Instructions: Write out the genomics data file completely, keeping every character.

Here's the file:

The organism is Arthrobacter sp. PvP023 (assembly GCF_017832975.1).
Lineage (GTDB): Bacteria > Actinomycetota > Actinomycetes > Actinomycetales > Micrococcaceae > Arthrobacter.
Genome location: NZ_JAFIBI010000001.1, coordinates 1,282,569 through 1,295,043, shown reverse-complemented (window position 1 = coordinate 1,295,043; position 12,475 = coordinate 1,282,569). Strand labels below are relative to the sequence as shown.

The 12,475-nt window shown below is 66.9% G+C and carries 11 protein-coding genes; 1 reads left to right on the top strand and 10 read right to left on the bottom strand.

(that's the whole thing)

The organism is Arthrobacter sp. PvP023 (assembly GCF_017832975.1).
Lineage (GTDB): Bacteria > Actinomycetota > Actinomycetes > Actinomycetales > Micrococcaceae > Arthrobacter.
Genome location: NZ_JAFIBI010000001.1, coordinates 1,282,569 through 1,295,043, shown reverse-complemented (window position 1 = coordinate 1,295,043; position 12,475 = coordinate 1,282,569). Strand labels below are relative to the sequence as shown.

The 12,475-nt window shown below is 66.9% G+C and carries 11 protein-coding genes; 1 reads left to right on the top strand and 10 read right to left on the bottom strand.